Wisconsin Voter-ID Law Tested in Milwaukee Federal TrialMarie Rohde and Andrew Harris
A Wisconsin law requiring voters to present photo identification isn’t needed to prevent election fraud and imposes an illegal burden on minority-group members, a lawyer in a suit attacking the statute said as a trial began.
Karyn Rotker, an attorney with the American Civil Liberties Union, said the statute disproportionately affects black and Latino voters, “denying and diluting their voting rights.”
The state has acknowledged in depositions “that there has not been a single case of voter fraud based on a person impersonating another at the polls in state history,” she told U.S. District Judge Lynn S. Adelman today in Milwaukee. And the law will do nothing to prevent the fraud that does occur -- “voting twice or voting for a deceased spouse.”
The measure was signed into law by Governor Scott Walker, a Republican, in 2011. Lawyers for the state say it’s needed to detect and deter voter fraud. Opponents argue it’s an unconstitutional burden and in effect a poll tax. The ACLU seeks an order blocking the measure. Adelman is hearing the trial without a jury. It’s to last two weeks, the judge said.
Daniel Lennington, a lawyer for the state, said in his opening statements that that “just because a person currently is not in possession of a valid form of identification does not mean that they will never ever be able to get a qualified ID.”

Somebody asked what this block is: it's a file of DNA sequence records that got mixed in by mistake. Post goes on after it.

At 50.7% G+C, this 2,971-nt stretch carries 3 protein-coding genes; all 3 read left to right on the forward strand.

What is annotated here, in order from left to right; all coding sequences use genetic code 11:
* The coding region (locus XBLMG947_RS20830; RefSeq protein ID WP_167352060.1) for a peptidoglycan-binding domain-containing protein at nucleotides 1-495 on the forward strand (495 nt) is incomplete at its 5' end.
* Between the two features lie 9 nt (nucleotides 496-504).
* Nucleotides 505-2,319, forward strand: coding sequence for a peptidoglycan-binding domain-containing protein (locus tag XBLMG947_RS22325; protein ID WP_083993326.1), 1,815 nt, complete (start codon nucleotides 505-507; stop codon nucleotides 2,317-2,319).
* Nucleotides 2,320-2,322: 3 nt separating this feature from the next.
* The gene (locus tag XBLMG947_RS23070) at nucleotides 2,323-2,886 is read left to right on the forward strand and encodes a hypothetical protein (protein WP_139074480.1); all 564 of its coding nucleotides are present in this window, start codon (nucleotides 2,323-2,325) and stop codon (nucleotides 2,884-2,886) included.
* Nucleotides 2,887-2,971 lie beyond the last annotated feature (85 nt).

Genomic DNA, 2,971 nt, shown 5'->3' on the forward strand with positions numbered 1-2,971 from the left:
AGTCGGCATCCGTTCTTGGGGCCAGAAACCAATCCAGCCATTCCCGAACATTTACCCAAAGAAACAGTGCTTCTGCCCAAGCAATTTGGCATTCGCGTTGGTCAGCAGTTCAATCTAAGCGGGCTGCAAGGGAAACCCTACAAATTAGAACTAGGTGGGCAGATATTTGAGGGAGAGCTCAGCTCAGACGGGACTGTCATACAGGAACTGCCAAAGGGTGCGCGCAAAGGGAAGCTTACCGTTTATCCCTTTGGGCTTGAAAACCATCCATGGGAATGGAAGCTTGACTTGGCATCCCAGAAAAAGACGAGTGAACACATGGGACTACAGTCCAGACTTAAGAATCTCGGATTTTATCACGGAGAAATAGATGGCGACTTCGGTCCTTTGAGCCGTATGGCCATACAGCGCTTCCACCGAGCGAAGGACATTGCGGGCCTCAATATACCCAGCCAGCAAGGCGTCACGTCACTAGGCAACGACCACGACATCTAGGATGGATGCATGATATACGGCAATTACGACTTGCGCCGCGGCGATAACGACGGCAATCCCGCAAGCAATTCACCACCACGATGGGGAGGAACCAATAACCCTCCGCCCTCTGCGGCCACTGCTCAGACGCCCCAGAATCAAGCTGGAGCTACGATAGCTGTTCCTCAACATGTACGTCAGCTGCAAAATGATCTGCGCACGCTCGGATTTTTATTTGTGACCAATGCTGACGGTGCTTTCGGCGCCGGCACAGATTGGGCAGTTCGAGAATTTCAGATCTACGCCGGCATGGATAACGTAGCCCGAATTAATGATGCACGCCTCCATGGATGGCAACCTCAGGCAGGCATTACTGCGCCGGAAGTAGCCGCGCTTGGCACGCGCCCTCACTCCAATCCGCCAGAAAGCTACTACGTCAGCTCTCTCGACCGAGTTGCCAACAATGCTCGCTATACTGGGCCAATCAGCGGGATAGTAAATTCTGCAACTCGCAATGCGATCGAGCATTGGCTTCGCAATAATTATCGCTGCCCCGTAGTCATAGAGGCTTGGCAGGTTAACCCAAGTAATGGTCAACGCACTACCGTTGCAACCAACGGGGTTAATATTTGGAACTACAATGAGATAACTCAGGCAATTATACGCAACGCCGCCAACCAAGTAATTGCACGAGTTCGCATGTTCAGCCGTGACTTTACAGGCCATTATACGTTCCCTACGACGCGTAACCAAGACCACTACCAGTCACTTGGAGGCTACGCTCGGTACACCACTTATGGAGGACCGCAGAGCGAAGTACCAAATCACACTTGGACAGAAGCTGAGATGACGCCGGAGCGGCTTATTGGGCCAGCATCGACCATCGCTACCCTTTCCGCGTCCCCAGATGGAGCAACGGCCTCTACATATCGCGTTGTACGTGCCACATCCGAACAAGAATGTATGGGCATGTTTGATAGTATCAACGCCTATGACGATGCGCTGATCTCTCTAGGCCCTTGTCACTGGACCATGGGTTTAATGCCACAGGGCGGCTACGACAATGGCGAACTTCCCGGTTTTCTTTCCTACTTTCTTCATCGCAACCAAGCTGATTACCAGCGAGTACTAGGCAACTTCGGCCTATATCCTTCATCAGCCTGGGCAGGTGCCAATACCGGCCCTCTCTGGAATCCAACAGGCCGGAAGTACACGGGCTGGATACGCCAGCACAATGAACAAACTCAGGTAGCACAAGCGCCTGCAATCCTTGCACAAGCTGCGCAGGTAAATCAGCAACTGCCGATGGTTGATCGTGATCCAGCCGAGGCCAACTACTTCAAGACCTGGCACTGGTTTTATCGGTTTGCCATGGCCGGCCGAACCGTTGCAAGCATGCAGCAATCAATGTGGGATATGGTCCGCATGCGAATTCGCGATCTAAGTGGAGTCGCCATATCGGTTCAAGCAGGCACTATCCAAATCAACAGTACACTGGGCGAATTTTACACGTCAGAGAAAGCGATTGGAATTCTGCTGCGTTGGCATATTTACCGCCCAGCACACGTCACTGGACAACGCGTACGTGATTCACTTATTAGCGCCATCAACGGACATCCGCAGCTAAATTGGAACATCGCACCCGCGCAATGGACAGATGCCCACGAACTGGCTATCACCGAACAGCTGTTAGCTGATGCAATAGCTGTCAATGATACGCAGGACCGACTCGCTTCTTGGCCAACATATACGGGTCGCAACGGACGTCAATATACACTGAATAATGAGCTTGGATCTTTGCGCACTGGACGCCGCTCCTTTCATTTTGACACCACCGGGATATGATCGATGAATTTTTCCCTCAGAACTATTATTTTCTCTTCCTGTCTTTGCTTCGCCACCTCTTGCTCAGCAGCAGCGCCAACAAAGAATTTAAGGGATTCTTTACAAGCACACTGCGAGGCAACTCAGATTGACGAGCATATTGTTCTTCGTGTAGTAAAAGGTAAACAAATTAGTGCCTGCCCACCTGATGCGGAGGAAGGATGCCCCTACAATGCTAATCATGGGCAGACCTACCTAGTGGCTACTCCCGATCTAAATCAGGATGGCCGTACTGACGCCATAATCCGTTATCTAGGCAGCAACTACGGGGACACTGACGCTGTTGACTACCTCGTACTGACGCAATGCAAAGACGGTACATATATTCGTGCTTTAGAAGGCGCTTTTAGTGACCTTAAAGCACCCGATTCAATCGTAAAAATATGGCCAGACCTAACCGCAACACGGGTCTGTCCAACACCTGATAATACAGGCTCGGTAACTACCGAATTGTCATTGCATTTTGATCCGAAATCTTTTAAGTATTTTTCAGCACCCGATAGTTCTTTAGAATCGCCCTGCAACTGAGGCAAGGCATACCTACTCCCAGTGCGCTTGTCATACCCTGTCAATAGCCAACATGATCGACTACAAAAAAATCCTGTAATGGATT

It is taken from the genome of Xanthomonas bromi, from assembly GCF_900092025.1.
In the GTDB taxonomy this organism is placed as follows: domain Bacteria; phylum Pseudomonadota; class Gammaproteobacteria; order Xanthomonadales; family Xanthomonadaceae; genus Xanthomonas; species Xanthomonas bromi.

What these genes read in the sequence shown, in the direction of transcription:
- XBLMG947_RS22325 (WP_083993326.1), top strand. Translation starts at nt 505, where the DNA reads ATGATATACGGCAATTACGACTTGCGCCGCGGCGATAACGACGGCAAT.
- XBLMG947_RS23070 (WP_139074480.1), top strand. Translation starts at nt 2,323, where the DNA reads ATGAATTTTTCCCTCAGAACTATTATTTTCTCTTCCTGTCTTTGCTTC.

Lennington said that 170,000 free identification cards have been issued since the law was adopted. All but two of the 23 named plaintiffs in the case obtained valid IDs since the lawsuits were filed, he said.
Rotker called witnesses who testified it’s difficult for many people to get photo-ID cards.
Yolanda Santos-Adams, president of the Urban League in Kenosha, Wisconsin, said she conducted information sessions in the two counties south of Milwaukee and tried to register voters.
“Over 50 percent of the people we dealt with did not have ID cards,” she testified. “ Most did not have birth certificates needed to get the IDs, and others had trouble getting to the DMVs. Once there, they were faced with long waits to get the IDs. The written informational materials from the state were only in English, and there was no outreach to the Hispanic communities in the state. Most of the people we serve do not read English or Spanish.”
Assistant Attorney General Clayton Kawski asked Santos-Adams if she had ever called to see if there were shorter wait times at the motor vehicle department.
“There is no best time to go to the DMV,” the witness said. “The wait time is always three hours or more.”
Both sides filed written arguments before the trial.
“Obtaining one of the limited forms of photo ID deemed acceptable -- even a purportedly ‘free’ ID -- is a complex, burdensome and costly process for members of the plaintiff classes,” ACLU lawyers said last month in court papers.
It also puts an undue burden on municipal clerks overseeing elections “many of whom do not understand the law,” the ACLU said.
Birth certificates, the plaintiffs’ lawyers said, can cost money to obtain. Getting the proper identification may also entail first getting a Social Security card for which a photo ID might also be required, they said.
Attorneys for the state maintain the measure, known as Act 23, is constitutional.
“Act 23 advances compelling state interests in deterring and detecting voter fraud, promoting the orderly election administration and record-keeping and safeguarding public confidence in the integrity of the election process,” lawyers for the state said in a court filing.
The case is Frank v. Walker, 11-cv-01128, U.S. District Court, Eastern District of Wisconsin (Milwaukee).